The next few days should be favorable for the markets from a seasonality perspective, since it is both an end of month period and a pre-holiday period. But after this week is over, we may see some market weakness if second quarter earnings announcements are disappointing.
In this week's Ticker Sense blogger poll, I gave a neutral forecast the next 30 days, since I expect a choppy market for awhile.
The VIX implied volatility has climbed over 16, so I've started to look for some depressed stocks that are covered call candidates. I try to minimize trading costs by writing longer term out-of-the money leaps against my long position. If things go well, the option will expire worthless and I only have to pay one option commission.
1) Citigroup (NYSE:C)- I have a large longer term position in Citigroup, since I used to work there and still have stock acquired at a low cost basis. I'm moderately bullish on Citigroup, but I do not see a huge upside. Because of the 4% dividend, writing out-of-the-money leaps seems like a pretty good way to supplement the return. Late last year, I wrote some Jan. 2008 call leaps with a strike price of 60. At the time, the leaps sold for $1.90, but they have now fallen to $0.50 as the time value has shrunk. If these leaps drop any lower, I am considering buying them back and writing the Jan. 2009 leaps instead- either with a 60 or 65 strike price.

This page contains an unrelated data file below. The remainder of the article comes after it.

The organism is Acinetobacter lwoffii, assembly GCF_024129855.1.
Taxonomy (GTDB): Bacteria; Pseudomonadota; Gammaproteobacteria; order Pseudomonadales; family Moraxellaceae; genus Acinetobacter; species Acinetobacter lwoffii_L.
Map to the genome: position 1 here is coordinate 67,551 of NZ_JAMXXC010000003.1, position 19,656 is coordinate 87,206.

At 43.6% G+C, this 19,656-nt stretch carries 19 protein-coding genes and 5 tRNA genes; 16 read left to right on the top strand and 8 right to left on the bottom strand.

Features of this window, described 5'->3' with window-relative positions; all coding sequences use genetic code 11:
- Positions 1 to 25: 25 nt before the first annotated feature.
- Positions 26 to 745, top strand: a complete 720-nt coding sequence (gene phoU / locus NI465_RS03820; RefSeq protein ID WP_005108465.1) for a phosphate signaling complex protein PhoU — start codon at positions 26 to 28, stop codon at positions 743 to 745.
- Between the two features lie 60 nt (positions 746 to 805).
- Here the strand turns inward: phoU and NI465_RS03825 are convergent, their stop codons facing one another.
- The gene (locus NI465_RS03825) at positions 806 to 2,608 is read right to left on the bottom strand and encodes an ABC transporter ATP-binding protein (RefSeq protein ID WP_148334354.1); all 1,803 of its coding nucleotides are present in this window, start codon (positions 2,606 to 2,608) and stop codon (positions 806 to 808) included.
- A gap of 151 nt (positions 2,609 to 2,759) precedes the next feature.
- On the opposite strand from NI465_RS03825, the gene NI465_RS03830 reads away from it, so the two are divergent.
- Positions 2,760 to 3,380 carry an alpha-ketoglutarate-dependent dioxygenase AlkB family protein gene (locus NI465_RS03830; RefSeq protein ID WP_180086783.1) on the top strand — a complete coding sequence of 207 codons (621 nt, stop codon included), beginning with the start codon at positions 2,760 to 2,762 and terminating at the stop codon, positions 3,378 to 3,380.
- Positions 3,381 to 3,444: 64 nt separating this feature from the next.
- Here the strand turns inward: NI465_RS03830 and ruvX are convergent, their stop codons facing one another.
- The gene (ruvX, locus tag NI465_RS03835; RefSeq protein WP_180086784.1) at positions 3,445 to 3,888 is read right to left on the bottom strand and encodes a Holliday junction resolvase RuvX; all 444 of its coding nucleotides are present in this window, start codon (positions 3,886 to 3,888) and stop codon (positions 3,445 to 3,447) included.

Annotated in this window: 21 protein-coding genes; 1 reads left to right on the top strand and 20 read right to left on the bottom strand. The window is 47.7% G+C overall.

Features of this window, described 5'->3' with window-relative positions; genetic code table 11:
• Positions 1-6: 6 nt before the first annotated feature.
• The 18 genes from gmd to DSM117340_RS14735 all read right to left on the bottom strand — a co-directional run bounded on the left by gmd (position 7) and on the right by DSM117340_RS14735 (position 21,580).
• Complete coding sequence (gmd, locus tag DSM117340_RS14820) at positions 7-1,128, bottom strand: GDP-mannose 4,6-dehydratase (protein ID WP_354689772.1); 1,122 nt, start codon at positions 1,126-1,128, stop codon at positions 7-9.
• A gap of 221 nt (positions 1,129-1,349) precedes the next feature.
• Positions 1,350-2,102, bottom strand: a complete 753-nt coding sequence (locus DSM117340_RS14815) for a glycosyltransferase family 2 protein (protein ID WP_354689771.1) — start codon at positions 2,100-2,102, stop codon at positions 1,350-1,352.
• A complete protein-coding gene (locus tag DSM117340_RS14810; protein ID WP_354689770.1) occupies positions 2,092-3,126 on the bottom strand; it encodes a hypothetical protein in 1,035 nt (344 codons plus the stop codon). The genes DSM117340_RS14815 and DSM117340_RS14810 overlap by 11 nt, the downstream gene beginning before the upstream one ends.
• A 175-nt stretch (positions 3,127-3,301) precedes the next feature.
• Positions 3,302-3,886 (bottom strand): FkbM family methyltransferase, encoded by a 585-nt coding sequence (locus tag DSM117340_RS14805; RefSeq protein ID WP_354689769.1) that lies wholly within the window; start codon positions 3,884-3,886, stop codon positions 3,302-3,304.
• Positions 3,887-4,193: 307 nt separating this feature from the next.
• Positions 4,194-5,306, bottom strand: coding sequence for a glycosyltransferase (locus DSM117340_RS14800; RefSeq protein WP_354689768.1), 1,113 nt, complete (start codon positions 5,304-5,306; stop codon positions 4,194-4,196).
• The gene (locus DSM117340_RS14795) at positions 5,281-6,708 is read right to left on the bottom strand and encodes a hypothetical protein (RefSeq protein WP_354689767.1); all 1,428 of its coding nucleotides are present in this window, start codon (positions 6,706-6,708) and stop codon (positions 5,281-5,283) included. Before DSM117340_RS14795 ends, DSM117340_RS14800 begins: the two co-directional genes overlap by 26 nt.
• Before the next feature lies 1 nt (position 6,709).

2) Bear Stearns (NYSE:BSC)- This stock looks pretty cheap now, and I think any losses they will have on saving their troubled hedge funds will be minimal. I would look to go long BSC below 140, and then write some covered calls if the stock rose a few points. The Jan 2009 call leaps with a 160 strike price look reasonable.
3) Harley Davidson (NYSE:HOG)- Harley Davidson rose recently on takeover rumors, but then dropped sharply when the rumors were denied. The stock is cheap now, but the immediate upside seems somewhat limited. Writing covered calls may be a good strategy.
Harley yields 1.70%, but they have tremendous cash flows coming in and will almost certainly raise the dividend over the next year and a half. A buy-write going long Harley under 60 and selling short the Jan. 2009 call leaps with a 70 strike price seems like a reasonable play here. Many of the standard option models are probably not taking the future dividend boosts into account, which leads to an over-valuation of the longer term call prices.
Full disclosure: I am long Citigroup and short Citigroup leaps.
C, BSC, HOG 1-yr chart: